I’ve been out of my usual haunts and habits of the kitchen and writing recently. I needed a long break not thinking about either to clear my head both professionally and personally. I wanted to see what different views were out there and allow food and words to be neutral for a while.
I’ve had a wonderful and enlightening break but recently I could feel myself returning to both old friends. I could hear blog posts and recipes running through my head again and knew I wanted to write again. It’s like a physical things for me. I get the sound of what I want to say in my brain first and then I need to write it down. This is why I tend to write like I speak and I find writing so soothing and uplifting at the same time.
The other thing I find soothing and uplifting is making jam or preserves. It never fails to be a source of enjoyment for me to turn raw ingredients into something that you can store in a jar. There’s just enough effort and alchemy to make it interesting and it tends to look more impressive than it really is. It’s quite definitely my idea of a good night in.
And I’m probably the first person in history to utter the words ‘good night in’ about a marrow. The perpetual ugly duckling of the vegetable patch, most people see them as a courgette with ideas above its station, but I have quite the soft spot for them. Partly the association with much missed Deidre Barlow in Coronation Street and her famous stuffed marrow and partly because who doesn’t secretly love a comically oversized vegetable?
I couldn’t resist buying one in the Nour Cash and Carry recently therefore. Like most squash they last forever stored well and when I had an evening in need of some entertainment recently, my mind went straight to the marrow. I would make so retro even Mary Berry hasn’t revived it marrow and ginger jam and give everyone a little of taste of my tastes.
I may have had a bit of a break and come back refreshed but I still haven’t learned to read a bloody recipe so I ended up cobbling together one from Beryl Wood’s Let’s Preserve It book and this BBC Good Food recipe. I’d say if you can macerate the marrow overnight in the sugar it’s worth it as it took forever to soften cooking it from raw.
Marrow and Ginger Jam (make 6 x 190ml jars)
- 1.5 kilo marrow, peeled and cubed in 1cm chunks
- 1.5 kilo jam sugar with added pectin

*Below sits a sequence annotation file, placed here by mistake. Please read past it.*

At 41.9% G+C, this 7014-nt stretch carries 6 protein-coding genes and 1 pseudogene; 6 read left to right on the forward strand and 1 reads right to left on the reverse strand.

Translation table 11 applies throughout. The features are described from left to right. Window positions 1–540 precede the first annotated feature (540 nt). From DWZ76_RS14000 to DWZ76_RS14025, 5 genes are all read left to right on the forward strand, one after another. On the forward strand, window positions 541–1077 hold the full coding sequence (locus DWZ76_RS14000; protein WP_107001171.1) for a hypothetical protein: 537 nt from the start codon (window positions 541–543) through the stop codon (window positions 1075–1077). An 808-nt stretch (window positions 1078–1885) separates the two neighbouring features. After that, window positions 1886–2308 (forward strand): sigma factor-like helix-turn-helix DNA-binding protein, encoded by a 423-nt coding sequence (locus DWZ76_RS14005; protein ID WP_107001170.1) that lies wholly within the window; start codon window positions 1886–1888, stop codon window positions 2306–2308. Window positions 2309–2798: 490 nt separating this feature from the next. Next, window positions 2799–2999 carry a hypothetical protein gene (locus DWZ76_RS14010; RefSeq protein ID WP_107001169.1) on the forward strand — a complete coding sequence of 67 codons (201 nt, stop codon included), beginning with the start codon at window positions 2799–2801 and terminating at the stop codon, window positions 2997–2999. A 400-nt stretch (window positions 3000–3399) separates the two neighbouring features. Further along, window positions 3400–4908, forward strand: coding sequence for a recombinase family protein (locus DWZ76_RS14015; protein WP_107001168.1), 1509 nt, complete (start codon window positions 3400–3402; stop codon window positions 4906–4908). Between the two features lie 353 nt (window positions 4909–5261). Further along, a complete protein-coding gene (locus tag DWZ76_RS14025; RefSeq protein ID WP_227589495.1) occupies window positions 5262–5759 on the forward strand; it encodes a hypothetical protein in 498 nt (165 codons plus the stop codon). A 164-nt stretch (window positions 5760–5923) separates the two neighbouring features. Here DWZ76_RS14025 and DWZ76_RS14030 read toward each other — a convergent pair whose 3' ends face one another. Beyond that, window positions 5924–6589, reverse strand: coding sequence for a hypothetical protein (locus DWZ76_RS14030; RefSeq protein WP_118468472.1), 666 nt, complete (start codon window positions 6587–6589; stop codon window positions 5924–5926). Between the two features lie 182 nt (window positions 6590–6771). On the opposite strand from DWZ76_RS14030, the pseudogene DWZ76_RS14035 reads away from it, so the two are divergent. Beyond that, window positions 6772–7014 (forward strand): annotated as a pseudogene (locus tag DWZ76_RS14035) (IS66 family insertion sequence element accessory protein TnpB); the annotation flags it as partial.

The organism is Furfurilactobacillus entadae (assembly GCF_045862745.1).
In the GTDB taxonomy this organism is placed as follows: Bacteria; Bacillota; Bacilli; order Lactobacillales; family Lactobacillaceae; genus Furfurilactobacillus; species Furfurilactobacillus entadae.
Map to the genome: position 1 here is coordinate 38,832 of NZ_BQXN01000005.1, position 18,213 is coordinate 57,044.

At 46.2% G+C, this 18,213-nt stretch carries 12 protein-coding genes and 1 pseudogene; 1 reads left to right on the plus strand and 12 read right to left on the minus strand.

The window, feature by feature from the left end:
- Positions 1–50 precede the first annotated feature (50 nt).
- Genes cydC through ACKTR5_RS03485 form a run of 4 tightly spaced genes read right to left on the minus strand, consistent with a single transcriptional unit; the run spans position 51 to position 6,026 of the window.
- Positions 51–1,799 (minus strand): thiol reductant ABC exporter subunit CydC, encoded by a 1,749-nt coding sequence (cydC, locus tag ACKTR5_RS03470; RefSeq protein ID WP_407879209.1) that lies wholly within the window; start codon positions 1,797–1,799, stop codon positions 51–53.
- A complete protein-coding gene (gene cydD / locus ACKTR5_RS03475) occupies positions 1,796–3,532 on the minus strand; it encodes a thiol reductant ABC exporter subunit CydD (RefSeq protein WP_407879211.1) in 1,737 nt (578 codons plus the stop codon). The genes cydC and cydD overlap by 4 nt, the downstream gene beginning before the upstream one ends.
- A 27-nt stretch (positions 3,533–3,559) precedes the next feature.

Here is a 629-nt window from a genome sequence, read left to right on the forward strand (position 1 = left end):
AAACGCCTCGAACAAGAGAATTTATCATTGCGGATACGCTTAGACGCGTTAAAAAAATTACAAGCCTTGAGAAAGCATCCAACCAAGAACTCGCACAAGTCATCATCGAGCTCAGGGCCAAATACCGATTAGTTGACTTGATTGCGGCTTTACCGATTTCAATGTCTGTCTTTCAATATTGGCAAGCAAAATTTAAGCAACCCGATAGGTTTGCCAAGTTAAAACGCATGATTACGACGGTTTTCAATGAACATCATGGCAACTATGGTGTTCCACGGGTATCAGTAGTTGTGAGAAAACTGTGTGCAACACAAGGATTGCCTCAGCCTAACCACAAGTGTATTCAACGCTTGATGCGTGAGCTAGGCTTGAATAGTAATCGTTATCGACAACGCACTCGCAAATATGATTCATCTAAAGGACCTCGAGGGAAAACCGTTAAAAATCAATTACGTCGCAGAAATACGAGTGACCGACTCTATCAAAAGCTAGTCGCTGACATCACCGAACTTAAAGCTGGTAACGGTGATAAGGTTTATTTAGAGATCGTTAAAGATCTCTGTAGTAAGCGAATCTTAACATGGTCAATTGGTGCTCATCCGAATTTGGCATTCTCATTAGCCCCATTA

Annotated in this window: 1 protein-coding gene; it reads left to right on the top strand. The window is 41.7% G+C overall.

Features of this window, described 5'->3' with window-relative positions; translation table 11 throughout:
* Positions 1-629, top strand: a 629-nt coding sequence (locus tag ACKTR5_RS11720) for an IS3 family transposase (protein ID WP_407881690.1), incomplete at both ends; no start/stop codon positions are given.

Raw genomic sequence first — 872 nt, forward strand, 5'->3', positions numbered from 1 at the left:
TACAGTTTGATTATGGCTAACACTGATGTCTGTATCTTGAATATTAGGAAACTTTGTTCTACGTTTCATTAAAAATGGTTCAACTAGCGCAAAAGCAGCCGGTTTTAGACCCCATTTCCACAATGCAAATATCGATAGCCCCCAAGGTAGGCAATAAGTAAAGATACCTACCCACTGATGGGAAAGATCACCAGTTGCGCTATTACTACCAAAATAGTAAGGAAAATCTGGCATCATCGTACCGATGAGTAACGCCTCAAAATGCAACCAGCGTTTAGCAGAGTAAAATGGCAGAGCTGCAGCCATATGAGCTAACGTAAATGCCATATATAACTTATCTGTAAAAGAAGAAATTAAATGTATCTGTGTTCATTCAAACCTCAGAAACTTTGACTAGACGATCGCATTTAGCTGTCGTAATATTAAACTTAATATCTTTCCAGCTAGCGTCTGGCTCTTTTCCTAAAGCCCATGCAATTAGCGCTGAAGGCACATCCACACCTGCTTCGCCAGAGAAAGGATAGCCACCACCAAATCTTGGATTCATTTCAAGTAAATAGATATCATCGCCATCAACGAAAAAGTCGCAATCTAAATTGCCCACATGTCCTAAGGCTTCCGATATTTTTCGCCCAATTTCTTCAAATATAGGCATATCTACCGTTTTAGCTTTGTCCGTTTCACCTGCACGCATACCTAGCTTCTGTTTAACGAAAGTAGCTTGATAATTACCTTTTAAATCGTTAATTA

- 3 lemons, zested and juiced
- 1 lemon juiced
- 100g stem ginger in syrup, finely chopped
Start by peeling and cubing your marrow. Place in a large bowl or saucepan and add 500g of the jam sugar and allow to macerate overnight. This helps draw the liquid out and soften the marrow to cook quicker.
Next day begin to cook the marrow in the pan you plan to make the jam in on a moderate heat, adding the juice of one lemon to give some liquid to soften it all down. You want it to become completely translucent and starting to collapse round the edges. Leave it for about 30 minutes, stirring occasionally
Keeping an eye on the pan, zest and juice the other 3 lemons. You can reserve the denuded shells and the pips and wrap them in muslin and add to the pan to help set the jam further, but because you are using the added pectin sugar, I didn’t bother as it’s messier and I couldn’t be bothered to find any muslin.
Heat the oven to 160C and sterilise your freshly washed glass jars for 20 minutes at least while you allow the jam to cook. I always put them in a roasting tin to just lift one tray out instead of individual jars.
When the marrow is collapsing gently, add the juice and zest to it along with the remaining kilo of sugar. Allow the sugar to melt, stirring the pan well to stop it sticking or burning and bring the whole thing to the boil.
Reduce the heat to a simmer and using a thermometer if you have one get the jam to the 105C or 220F or if you are old school, cook it all about 10 minutes before putting a dollop of the jam on a plate you cooled in the freezer and seeing if it wrinkles when cooled and your finger dragged across it.
At this stage add the chopped stem ginger and the remaining syrup and stir in well. Take the pan off the heat and fill the sterilised jars, placing the lids on the jars immediately. Allow to cool and then tighten the lids completely.
The jam will keep for up to a year stored unopened and about a month in the fridge once opened. It is is extraordinarily good dolloped on top of some cream cheese on salted crackers. In fact I spent a glorious Coronation Street double bill doing just that recently despite the hidden fodmaps in the (apple based) pectin meaning I need to be measured here but if you can’t love yourself with a marrow, when can you?